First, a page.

> Mike Smith wrote:
> > > On Mon, Feb 12, 2001 at 02:20:30PM -0800, Mike Smith wrote:
> > >
> > > > You can do better than this. Put the lock in FILE, and define a new
> > > > structure FILE_old, which has the same size/layout as the old FILE
> > > > structure.
> > >
> > > How is this more acceptable than bumping the major number? Are they
> > > really so precious that they can only be incremented once for a release
> > > cycle? Seems to me that a new major number is far cleaner than a gross hac
> > The major number has ALREADY BEEN BUMPED.
> > The "gross hack" is a transitional step necessary for the upgrade path to
> > work, and would be removed after it was no longer required.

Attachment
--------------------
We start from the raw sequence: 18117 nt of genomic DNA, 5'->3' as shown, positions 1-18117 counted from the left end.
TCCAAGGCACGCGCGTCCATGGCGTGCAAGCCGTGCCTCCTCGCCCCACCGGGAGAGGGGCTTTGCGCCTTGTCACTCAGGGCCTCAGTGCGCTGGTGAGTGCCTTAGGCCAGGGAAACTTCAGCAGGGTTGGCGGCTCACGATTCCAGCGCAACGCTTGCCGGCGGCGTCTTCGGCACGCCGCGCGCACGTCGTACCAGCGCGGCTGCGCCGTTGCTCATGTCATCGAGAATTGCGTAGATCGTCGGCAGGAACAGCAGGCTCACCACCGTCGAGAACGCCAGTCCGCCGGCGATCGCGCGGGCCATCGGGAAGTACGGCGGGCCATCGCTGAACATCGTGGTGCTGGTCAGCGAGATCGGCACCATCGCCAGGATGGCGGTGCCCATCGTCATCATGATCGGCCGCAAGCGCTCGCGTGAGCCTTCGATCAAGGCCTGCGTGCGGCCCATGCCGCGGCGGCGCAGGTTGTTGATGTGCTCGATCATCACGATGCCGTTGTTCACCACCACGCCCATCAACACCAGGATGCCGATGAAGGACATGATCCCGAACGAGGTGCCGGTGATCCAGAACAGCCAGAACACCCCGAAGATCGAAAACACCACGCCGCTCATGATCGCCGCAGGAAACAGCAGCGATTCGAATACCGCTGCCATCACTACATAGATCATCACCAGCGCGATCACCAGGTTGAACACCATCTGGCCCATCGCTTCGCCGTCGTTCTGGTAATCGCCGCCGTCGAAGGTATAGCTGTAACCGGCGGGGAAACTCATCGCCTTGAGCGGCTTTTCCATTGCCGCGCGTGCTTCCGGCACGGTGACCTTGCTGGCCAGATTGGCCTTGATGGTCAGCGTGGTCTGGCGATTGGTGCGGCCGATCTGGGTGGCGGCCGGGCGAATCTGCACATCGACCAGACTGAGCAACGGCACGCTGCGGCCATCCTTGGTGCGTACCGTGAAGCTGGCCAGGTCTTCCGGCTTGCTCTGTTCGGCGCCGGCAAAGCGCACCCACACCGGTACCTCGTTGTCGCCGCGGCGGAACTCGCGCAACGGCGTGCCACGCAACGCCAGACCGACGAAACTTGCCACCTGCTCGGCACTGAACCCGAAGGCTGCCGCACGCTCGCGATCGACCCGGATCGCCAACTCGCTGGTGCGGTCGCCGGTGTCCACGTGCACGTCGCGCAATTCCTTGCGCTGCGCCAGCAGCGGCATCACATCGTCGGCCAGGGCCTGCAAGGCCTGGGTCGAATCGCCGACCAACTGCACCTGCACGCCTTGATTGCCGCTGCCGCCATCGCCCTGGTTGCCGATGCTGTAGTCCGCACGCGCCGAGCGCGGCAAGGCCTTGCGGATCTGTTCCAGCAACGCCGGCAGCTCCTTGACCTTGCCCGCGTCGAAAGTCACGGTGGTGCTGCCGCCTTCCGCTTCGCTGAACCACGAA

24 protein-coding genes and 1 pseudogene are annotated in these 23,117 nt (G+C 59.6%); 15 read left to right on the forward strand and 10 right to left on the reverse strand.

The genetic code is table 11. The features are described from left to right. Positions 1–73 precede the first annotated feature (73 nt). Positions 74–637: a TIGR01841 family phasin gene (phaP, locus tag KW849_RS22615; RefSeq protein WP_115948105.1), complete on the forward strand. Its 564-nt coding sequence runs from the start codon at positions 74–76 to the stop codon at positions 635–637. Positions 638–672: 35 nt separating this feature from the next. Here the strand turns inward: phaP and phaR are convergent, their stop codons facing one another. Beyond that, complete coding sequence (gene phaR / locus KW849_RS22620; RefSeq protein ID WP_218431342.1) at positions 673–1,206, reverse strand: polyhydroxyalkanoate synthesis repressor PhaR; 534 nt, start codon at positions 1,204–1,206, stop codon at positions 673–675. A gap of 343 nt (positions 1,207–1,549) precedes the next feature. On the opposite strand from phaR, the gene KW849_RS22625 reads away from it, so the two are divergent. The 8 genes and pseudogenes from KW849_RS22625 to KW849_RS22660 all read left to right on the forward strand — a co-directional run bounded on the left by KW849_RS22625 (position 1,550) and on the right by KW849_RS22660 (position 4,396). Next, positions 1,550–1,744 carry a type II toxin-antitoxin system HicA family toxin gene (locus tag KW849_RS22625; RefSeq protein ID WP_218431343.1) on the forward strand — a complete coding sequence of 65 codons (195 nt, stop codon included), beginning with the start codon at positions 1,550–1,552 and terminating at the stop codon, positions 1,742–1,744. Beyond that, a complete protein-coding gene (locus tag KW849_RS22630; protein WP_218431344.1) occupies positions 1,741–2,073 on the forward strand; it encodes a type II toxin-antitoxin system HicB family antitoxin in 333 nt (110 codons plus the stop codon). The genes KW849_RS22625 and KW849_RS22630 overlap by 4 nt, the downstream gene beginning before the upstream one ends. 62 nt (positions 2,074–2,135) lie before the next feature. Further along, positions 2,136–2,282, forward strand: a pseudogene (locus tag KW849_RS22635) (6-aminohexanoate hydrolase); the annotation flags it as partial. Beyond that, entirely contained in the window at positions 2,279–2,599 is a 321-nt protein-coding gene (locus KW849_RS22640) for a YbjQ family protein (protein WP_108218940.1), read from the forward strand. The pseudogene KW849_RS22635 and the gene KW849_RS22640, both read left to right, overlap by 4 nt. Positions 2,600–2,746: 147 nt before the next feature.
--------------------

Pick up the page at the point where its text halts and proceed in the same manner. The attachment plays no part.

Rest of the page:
> The "gross hack" can *NEVER* be removed and will live on through 5.0-RELEASE
> and 5.0-STABLE, because we *continue* to compile in the wrong sizes into
Er, no, we wouldn't do this.
The "gross hack" ensures binary compatibility with old applications.
It's up to you or someone else to fix the source-level implementation of
stdin/out/err such that it's not dependant on the size of the new FILE
This is the same as, for example, renaming an ioctl to keep an old
interface alive. Newly compiled code uses the new interface, not the old
... every activity meets with opposition, everyone who acts has his
rivals and unfortunately opponents also. But not because people want
to be opponents, rather because the tasks and relationships force
people to take different points of view. [Dr. Fritz Todt]
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